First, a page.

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Race In My Community

Race In My Community - Race In My Community Race In My...

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Race In My Community Race In My Community Jeff Ice ETH/125 Race in my Community Firstly to understand how race is socially and spatially constructed we must first understand what race actually is. Alex Watson an opinion columnist for the Western Herald stated that race does not and never has existed, “It is an almost entirely social construct with extremely minor differences in external appearance at its root. The entire concept of race is a misbegotten stepchild of 19th century pseudoscience…….” (Western Herald Online: Today race is described is a popular marker of human difference based upon; physical criteria of a person i.e. skin color, national heritage, cultural affiliation and history, ethnic classification, and the needs of a population socially, politically and economically (R.J Johnston. etal 2000, Dictionary of Human Geography). However, throughout time the perception of race has varied from person to person, community to community and the understanding of race in society has also changed considerably. The History of ‘Race’ as a Social Construction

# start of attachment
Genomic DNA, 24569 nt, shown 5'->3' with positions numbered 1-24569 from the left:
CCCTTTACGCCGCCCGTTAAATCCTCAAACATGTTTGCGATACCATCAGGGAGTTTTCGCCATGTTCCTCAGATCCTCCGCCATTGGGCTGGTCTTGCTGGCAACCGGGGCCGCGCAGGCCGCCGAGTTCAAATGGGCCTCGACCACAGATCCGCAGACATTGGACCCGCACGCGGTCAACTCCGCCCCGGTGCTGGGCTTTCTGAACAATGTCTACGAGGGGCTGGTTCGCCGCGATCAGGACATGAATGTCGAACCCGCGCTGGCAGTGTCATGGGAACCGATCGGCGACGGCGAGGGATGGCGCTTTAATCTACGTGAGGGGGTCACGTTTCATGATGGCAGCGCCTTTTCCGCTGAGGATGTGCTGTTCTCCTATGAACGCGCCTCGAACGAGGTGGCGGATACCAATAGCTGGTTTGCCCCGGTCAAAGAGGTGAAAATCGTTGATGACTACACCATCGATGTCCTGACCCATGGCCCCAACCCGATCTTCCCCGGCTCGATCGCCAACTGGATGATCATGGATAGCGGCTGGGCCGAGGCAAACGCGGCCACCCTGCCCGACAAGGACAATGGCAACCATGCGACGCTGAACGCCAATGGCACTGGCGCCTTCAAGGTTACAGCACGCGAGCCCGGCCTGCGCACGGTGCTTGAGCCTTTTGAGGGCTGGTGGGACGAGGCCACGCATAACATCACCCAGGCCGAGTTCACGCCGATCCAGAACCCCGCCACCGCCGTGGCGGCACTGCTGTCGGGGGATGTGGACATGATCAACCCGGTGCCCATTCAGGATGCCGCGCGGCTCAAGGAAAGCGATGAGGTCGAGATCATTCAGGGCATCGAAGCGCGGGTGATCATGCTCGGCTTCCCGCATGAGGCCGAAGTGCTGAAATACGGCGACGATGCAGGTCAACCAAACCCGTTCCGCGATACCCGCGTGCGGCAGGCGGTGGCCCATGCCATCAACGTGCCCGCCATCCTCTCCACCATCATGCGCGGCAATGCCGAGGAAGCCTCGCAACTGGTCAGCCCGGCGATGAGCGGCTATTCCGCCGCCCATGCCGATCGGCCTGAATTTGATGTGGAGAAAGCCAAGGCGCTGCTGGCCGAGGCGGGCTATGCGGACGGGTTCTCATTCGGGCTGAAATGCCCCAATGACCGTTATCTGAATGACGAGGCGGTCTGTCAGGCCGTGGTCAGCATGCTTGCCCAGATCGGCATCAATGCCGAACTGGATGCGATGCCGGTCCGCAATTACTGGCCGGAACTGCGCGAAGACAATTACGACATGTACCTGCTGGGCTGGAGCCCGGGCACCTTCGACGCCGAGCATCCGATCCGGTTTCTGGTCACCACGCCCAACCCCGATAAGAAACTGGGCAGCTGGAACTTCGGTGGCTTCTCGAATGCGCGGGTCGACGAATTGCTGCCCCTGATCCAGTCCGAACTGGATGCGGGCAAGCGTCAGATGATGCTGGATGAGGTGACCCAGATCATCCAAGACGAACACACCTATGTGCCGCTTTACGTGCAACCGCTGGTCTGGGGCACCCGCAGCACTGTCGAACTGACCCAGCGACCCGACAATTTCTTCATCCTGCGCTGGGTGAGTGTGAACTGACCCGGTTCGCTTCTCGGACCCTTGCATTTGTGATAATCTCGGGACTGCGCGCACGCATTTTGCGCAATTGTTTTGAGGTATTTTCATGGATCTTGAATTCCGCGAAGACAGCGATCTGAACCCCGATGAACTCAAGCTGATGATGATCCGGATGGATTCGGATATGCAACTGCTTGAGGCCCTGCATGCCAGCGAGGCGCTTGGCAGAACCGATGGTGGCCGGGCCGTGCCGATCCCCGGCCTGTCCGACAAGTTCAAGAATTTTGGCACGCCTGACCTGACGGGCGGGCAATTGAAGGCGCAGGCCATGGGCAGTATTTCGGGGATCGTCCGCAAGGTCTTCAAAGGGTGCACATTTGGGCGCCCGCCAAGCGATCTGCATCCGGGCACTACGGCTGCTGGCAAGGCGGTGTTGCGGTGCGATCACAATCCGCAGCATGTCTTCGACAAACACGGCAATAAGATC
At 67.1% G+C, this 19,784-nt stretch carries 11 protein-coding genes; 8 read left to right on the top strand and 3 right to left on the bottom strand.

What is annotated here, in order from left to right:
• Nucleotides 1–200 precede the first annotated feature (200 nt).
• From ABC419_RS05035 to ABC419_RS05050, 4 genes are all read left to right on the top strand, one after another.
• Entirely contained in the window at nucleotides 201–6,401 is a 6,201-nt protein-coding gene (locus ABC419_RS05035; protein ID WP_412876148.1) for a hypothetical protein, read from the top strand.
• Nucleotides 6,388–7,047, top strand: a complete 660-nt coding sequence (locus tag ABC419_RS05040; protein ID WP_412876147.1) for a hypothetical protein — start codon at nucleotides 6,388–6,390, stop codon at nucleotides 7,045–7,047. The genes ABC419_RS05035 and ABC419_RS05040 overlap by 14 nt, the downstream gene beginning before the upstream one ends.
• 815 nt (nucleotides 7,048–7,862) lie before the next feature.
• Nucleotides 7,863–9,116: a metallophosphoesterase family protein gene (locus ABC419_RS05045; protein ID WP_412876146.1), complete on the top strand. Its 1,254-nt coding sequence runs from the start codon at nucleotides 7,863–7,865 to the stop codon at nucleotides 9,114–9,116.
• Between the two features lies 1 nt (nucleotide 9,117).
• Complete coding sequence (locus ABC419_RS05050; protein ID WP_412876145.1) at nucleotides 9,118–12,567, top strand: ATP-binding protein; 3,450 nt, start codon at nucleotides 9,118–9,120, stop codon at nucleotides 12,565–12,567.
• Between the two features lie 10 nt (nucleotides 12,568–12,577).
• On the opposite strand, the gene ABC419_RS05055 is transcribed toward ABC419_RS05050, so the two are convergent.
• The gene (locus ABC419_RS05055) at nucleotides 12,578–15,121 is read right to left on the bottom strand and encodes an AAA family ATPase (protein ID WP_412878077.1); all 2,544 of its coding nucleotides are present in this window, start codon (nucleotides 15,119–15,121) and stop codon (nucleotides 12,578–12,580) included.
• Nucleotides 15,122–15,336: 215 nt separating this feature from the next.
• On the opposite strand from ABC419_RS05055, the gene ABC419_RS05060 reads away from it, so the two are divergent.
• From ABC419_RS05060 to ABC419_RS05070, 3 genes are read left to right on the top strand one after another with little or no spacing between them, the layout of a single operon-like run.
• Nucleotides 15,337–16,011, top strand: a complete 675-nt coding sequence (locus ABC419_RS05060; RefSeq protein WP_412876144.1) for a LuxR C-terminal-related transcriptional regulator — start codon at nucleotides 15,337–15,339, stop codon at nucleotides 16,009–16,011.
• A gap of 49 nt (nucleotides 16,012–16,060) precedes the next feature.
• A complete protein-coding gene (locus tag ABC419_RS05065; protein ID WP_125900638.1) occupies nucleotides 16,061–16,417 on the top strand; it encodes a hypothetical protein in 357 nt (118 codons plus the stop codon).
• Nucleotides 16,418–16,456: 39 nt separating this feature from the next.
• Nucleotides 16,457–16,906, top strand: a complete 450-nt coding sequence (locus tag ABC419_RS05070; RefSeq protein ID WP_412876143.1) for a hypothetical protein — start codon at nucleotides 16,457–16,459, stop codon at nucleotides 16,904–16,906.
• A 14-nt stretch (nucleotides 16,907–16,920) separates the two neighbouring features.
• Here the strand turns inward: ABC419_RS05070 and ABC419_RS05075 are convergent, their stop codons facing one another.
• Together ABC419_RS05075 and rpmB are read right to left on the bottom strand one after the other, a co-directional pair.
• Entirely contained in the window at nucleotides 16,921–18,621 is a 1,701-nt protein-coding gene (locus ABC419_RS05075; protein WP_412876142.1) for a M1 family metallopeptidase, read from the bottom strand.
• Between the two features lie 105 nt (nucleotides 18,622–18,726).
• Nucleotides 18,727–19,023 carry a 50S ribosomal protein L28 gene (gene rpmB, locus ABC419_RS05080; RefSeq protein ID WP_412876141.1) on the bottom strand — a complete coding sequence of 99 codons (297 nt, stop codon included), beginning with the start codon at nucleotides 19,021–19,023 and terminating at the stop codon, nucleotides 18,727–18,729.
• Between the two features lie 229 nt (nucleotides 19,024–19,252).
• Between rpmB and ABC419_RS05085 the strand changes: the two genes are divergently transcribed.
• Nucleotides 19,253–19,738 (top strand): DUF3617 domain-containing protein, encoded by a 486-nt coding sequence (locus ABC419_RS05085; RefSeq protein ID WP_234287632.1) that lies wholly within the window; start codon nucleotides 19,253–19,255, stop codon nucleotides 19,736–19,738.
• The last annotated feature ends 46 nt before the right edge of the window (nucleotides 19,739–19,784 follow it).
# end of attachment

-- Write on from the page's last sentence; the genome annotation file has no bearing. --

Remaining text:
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Race In My Community The indigenous people of their colonies were seen as pagan, animalistic, uncivilized and almost un-evolved human beings. Europeans classified peoples in their colonies into a hierarchy of categories, which placed Europeans at the top of a pseudo-evolutionary scale. The stereotypes created are still evident in today’s society (Rebecca Riehm Homepage: http://www.gossamer- wings.com/soc/Notes/race/tsld002.html) 11/03/04. Early definitions of race around the 17th and 18th Centuries were based upon biological differences of people. The influence of Darwinism (evolution of humans) began to influence people to believe that the human species were divided into sub-species and that people of a different ‘race’ were biologically different i.e. different levels of intelligence. In 1758, botanist Carolus Linnaeus, famous for his system of classifying plants and animals, declared that the human species was made of four sub-categories, which he called, red, yellow, black and white. (http://home.earthlink.net/~ethnogrrl/FayeFlam.html) 11/03/04. By about the mid 19th Century a distinct system of defining race began to unfold. European racism, which was based on the experiences in their foreign colonies, described different races as being biologically distinct. Most of this
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